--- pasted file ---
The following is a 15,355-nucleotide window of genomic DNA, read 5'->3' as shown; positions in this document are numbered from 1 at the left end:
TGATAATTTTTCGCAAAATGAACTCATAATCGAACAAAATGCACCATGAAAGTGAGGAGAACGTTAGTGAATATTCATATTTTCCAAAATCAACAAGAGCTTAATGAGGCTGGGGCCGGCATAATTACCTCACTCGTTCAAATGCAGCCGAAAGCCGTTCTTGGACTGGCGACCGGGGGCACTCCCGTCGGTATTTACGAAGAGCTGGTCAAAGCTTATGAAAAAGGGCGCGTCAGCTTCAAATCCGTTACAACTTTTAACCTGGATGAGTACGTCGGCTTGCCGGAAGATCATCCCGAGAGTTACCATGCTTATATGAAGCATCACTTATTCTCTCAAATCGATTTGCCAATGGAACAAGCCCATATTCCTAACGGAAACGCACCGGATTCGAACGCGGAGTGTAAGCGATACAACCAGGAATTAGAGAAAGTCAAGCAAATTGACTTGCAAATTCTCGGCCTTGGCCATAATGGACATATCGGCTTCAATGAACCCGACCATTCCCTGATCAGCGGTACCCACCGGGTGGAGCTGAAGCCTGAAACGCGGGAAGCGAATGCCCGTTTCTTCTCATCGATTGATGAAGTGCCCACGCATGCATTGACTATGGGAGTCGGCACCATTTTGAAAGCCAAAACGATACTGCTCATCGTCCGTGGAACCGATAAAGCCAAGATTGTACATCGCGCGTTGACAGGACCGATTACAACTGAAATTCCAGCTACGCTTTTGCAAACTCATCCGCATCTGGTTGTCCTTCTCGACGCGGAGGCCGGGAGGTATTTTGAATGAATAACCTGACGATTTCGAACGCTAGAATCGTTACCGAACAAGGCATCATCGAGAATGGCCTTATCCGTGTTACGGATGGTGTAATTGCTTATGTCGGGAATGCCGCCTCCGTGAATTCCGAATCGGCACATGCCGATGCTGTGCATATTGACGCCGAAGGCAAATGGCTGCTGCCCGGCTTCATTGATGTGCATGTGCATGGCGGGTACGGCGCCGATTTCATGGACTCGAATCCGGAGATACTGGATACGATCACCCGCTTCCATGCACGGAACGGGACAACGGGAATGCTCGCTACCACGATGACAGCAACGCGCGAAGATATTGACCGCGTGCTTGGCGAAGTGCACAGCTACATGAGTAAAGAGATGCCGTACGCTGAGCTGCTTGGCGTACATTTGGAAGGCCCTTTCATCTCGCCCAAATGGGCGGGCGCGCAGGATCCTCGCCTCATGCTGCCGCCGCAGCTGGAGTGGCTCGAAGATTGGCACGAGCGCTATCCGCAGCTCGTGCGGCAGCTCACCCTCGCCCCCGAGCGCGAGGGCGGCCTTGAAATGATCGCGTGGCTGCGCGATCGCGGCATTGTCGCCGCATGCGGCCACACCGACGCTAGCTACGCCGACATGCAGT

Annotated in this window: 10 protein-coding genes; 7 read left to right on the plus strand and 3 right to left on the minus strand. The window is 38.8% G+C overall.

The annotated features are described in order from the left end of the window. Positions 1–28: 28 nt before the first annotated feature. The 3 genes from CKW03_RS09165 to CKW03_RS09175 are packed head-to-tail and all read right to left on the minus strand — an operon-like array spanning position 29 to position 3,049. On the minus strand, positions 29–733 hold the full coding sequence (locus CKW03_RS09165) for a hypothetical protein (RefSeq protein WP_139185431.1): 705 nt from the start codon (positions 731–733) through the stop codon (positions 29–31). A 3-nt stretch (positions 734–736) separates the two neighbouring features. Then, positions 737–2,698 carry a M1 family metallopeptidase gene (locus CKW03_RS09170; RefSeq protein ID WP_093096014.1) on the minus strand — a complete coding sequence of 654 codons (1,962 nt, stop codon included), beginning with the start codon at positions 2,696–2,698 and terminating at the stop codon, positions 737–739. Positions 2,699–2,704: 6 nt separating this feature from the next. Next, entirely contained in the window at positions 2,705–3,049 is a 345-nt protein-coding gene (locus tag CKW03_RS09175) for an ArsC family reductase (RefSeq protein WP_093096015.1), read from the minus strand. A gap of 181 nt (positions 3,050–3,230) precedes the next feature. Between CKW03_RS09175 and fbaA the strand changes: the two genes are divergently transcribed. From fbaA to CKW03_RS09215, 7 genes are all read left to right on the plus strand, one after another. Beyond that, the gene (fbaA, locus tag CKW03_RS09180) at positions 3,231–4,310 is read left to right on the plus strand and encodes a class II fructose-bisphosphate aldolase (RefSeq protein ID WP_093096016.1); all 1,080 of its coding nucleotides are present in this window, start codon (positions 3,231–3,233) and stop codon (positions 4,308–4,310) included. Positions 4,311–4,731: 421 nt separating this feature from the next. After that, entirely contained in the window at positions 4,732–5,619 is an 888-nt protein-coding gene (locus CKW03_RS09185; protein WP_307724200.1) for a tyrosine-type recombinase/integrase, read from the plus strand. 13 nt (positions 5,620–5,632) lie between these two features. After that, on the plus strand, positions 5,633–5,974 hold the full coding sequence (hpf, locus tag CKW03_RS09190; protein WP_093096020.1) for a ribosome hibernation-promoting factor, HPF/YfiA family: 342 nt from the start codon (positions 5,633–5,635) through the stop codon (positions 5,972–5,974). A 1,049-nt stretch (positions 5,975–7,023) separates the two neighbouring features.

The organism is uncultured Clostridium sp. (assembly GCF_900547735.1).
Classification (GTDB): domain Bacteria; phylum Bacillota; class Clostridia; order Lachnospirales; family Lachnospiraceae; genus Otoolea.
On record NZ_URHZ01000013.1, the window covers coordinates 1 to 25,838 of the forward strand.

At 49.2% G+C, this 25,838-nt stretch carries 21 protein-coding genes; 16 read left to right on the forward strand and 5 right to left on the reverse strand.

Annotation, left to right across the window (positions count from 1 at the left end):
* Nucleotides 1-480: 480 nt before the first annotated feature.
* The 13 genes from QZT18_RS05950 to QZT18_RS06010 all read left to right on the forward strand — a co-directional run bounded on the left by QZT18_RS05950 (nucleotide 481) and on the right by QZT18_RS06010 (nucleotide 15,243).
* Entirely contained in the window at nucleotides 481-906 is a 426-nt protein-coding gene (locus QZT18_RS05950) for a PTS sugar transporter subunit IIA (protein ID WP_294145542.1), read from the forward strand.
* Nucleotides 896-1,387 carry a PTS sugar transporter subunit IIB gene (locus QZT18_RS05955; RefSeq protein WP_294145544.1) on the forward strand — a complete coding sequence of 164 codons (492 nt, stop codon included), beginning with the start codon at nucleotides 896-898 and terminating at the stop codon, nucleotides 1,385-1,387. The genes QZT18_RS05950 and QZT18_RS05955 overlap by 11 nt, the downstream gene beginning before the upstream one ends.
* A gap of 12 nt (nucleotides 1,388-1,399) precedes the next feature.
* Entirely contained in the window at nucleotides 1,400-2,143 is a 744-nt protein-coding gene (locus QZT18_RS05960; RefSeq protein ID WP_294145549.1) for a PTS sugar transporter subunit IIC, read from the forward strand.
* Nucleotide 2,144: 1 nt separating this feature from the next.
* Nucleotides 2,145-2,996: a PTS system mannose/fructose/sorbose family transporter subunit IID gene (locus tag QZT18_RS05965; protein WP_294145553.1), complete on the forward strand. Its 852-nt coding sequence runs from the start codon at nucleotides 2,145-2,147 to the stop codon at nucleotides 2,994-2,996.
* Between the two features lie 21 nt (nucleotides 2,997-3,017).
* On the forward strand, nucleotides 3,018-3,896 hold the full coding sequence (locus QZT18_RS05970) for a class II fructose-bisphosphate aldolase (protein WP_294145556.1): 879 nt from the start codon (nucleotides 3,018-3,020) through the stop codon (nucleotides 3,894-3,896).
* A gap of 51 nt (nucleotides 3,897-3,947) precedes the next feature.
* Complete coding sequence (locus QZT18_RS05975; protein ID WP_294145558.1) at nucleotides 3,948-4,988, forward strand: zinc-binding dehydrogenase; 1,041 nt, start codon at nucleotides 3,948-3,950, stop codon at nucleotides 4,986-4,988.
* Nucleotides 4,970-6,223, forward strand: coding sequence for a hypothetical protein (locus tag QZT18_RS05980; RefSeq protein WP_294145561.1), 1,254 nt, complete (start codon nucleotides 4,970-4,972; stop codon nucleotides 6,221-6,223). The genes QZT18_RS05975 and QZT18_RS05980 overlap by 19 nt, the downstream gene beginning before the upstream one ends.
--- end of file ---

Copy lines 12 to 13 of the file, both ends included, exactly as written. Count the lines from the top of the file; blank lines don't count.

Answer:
* Entirely contained in the window at nucleotides 481-906 is a 426-nt protein-coding gene (locus QZT18_RS05950) for a PTS sugar transporter subunit IIA (protein ID WP_294145542.1), read from the forward strand.
* Nucleotides 896-1,387 carry a PTS sugar transporter subunit IIB gene (locus QZT18_RS05955; RefSeq protein WP_294145544.1) on the forward strand — a complete coding sequence of 164 codons (492 nt, stop codon included), beginning with the start codon at nucleotides 896-898 and terminating at the stop codon, nucleotides 1,385-1,387. The genes QZT18_RS05950 and QZT18_RS05955 overlap by 11 nt, the downstream gene beginning before the upstream one ends.